Since the cost of hosting and pushing content online is virtually equal to zero, the cost of raising the opportunity to share content is limited to the cost of human resources needed to organize and push it out. In this case, we can refer to these costs as ‘too low to be relevant‘. This means, that the more content a football club creates and pushes out, the more effective the undertaking becomes. The reason is: If there is more content, there is more opportunity for the content to be shared. The same is true with subscribers of the content.
The equation is very simple: If the brand has 10 pieces of content and 10 subscribers, it has at least 100 opportunities to share it. With every new piece of content and every new subscriber, the opportunity and possibility for content to be shared increases.
Definition: Opportunity To Be Shared (O.T.B.S), that is, the product of the amount of content published and ready to be share’ and the amount of subscribers that company has.
Build A Community
Building a community is essential for sustainable growth of any (football) brand online. However, the first step to building a community is to share relevant content with the target audience and establish the football brand as an authority in its industry, sector, or niche.
There are a few basic rules a community manager has to follow in order to build a thriving community around a brand online. We will discuss these rules in the next section.
The 2nd M: MANAGE Content
The second M of Content brings us to a more managerial activity, the management of content. Seasoned marketers know that they have many different format options, that one message can be used in different pieces of content, and that they are able look at messages from different angles and recreate content by applying different point of views.
Andrea Vahl (2011), Community Manager for Social Media Examiner and the co-author Facebook Marketing All-in-One for Dummies, gives four tips for effective Facebook community management, which can be used for any community:
- Be a resource
- Respond and engage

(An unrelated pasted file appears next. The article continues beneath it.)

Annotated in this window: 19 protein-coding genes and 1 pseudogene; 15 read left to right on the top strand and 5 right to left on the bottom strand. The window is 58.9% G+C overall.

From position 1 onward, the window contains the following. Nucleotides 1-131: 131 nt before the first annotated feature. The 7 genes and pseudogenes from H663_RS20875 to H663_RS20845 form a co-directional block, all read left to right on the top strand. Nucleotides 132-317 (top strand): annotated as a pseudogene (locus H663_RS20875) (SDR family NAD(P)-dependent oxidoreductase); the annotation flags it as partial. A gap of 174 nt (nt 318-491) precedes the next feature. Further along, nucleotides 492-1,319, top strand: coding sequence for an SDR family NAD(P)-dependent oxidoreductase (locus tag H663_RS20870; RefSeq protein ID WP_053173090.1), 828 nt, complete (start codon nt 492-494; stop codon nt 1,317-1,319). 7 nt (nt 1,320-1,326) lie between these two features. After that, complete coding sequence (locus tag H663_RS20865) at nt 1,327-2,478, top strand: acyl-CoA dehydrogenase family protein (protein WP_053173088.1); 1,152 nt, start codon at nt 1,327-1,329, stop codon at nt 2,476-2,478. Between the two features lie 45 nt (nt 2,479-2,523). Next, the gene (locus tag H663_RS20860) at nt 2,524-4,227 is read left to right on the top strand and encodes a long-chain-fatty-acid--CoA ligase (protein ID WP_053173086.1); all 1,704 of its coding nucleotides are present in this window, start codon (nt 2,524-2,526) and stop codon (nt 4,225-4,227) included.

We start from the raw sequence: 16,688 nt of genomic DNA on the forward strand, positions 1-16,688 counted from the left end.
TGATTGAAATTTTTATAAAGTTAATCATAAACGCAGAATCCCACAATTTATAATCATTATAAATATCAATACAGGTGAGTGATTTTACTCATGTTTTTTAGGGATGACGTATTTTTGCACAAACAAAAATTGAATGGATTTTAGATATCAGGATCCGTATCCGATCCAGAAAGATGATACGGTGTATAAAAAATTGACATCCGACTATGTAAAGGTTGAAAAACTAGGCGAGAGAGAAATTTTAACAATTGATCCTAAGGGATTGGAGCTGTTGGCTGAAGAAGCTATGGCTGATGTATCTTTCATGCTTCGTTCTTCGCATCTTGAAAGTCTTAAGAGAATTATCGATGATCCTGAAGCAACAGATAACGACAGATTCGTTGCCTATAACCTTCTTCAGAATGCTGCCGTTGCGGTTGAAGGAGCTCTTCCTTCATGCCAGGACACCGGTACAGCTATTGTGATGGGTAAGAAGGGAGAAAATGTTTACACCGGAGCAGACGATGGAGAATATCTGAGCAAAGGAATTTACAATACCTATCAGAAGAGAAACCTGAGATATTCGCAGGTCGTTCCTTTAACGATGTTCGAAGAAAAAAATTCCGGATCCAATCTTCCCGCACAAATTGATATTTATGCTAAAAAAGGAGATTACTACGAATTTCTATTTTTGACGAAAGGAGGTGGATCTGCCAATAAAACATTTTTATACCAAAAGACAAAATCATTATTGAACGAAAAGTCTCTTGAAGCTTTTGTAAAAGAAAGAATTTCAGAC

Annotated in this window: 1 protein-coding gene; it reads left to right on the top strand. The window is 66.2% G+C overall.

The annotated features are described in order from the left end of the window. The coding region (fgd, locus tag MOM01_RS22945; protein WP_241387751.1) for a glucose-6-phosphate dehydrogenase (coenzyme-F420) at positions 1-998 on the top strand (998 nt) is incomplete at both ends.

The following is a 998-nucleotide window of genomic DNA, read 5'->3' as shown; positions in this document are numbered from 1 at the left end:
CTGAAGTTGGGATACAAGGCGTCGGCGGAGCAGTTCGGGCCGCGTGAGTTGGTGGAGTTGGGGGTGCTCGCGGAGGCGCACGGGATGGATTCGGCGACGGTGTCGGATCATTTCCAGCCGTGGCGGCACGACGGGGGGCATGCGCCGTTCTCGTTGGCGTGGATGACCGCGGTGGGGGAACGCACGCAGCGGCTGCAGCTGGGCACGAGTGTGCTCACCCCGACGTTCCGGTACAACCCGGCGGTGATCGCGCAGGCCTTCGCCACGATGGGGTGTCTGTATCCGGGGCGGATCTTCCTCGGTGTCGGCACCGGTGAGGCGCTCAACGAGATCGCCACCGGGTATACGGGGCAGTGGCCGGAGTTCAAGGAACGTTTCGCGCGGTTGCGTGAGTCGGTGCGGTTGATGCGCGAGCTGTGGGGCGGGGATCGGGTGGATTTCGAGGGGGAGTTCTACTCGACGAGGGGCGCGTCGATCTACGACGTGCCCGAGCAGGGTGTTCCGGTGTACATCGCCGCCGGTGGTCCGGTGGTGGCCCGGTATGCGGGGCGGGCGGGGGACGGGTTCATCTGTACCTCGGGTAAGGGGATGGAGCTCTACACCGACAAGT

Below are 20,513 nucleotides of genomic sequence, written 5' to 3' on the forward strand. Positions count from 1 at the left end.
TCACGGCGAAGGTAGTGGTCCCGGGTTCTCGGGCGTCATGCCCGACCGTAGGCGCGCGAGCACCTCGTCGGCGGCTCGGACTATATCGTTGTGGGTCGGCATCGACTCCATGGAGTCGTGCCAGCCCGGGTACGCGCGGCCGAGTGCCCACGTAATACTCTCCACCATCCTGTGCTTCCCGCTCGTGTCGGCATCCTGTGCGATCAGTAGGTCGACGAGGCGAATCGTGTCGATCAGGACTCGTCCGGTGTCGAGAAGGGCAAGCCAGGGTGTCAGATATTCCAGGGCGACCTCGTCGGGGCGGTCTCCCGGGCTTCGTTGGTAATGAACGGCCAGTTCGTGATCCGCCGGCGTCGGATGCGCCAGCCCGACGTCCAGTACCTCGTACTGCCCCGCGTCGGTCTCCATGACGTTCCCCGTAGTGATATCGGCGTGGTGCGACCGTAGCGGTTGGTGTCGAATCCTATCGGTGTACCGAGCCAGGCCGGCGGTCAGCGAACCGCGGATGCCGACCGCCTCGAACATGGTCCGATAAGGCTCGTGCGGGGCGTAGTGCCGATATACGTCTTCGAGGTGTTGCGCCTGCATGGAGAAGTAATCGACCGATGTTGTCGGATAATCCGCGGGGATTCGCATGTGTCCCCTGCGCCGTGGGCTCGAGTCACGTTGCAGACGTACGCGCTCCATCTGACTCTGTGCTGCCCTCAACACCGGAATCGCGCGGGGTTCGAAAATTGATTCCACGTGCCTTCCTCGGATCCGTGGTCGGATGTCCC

Let us elaborate on these four points:
Be a resource: This refers us back to the 1st M of Content: MAKE relevant content for your target audience. Fans of a football club will only come back to enjoy more of its content, if it is useful and relevant for them. A football club is always an authority. That is why fans want to follow the club and talk about it, and they will come back for more. Because of that, there needs to be constantly new, relevant, and useful content.
Respond and engage: I like to believe that it is common knowledge for football club marketers today, that responding to basically every message received on any platform is a must. Imagine, you’re the person tweeting, commenting, sending an email, and nothing happens. No reply, no nothing. How would you feel? Any engagement should be taken seriously, no matter how irrelevant the message seems. If someone comments, ‘Cool!’ on a video you posted, a simple, ‘Thanks!’ would already do the trick. If someone asks a question, do never leave it unanswered, because ‘there are no stupid questions, only stupid answers’. If you do not know the answer, comment back saying that you will check and get back to her as soon as possible. The rule here is simple: Do not leave anyone indifferent. – I am aware that if a football club has millions of followers it might be relatively difficult to reply to all. Nonetheless, most football clubs have a manageable amount of engaging fans. Therefore, respond and engage is a viable operation for any football marketing department.